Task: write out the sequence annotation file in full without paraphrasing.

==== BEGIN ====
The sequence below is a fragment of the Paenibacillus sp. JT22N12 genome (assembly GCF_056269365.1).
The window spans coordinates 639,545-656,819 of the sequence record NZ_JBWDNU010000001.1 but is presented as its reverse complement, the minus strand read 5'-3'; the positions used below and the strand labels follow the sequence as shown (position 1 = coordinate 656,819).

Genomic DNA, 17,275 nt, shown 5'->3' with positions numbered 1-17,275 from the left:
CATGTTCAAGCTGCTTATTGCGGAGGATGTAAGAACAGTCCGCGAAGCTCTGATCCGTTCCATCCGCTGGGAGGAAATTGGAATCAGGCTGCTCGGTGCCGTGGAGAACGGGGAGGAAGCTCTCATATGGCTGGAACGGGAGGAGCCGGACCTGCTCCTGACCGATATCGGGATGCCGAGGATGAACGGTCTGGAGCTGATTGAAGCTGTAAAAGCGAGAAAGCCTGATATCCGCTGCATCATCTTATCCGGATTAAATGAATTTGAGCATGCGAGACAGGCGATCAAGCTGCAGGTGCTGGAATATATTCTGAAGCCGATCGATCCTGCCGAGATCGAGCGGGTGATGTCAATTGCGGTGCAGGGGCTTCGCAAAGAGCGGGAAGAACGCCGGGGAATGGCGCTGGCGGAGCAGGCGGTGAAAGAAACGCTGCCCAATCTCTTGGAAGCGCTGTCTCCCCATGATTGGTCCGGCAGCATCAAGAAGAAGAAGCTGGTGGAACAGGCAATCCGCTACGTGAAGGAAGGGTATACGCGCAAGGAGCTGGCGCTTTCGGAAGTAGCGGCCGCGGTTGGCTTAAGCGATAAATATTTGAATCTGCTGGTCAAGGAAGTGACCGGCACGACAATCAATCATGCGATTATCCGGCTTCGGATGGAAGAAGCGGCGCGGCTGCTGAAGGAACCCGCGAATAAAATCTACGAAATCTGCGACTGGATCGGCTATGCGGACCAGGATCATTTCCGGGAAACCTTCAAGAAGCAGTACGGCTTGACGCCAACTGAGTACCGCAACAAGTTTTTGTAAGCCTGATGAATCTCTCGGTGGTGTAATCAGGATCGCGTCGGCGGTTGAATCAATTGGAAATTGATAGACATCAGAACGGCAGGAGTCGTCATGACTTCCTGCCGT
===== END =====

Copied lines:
The sequence below is a fragment of the Paenibacillus sp. JT22N12 genome (assembly GCF_056269365.1).
The window spans coordinates 639,545-656,819 of the sequence record NZ_JBWDNU010000001.1 but is presented as its reverse complement, the minus strand read 5'-3'; the positions used below and the strand labels follow the sequence as shown (position 1 = coordinate 656,819).

Genomic DNA, 17,275 nt, shown 5'->3' with positions numbered 1-17,275 from the left:
CATGTTCAAGCTGCTTATTGCGGAGGATGTAAGAACAGTCCGCGAAGCTCTGATCCGTTCCATCCGCTGGGAGGAAATTGGAATCAGGCTGCTCGGTGCCGTGGAGAACGGGGAGGAAGCTCTCATATGGCTGGAACGGGAGGAGCCGGACCTGCTCCTGACCGATATCGGGATGCCGAGGATGAACGGTCTGGAGCTGATTGAAGCTGTAAAAGCGAGAAAGCCTGATATCCGCTGCATCATCTTATCCGGATTAAATGAATTTGAGCATGCGAGACAGGCGATCAAGCTGCAGGTGCTGGAATATATTCTGAAGCCGATCGATCCTGCCGAGATCGAGCGGGTGATGTCAATTGCGGTGCAGGGGCTTCGCAAAGAGCGGGAAGAACGCCGGGGAATGGCGCTGGCGGAGCAGGCGGTGAAAGAAACGCTGCCCAATCTCTTGGAAGCGCTGTCTCCCCATGATTGGTCCGGCAGCATCAAGAAGAAGAAGCTGGTGGAACAGGCAATCCGCTACGTGAAGGAAGGGTATACGCGCAAGGAGCTGGCGCTTTCGGAAGTAGCGGCCGCGGTTGGCTTAAGCGATAAATATTTGAATCTGCTGGTCAAGGAAGTGACCGGCACGACAATCAATCATGCGATTATCCGGCTTCGGATGGAAGAAGCGGCGCGGCTGCTGAAGGAACCCGCGAATAAAATCTACGAAATCTGCGACTGGATCGGCTATGCGGACCAGGATCATTTCCGGGAAACCTTCAAGAAGCAGTACGGCTTGACGCCAACTGAGTACCGCAACAAGTTTTTGTAAGCCTGATGAATCTCTCGGTGGTGTAATCAGGATCGCGTCGGCGGTTGAATCAATTGGAAATTGATAGACATCAGAACGGCAGGAGTCGTCATGACTTCCTGCCGT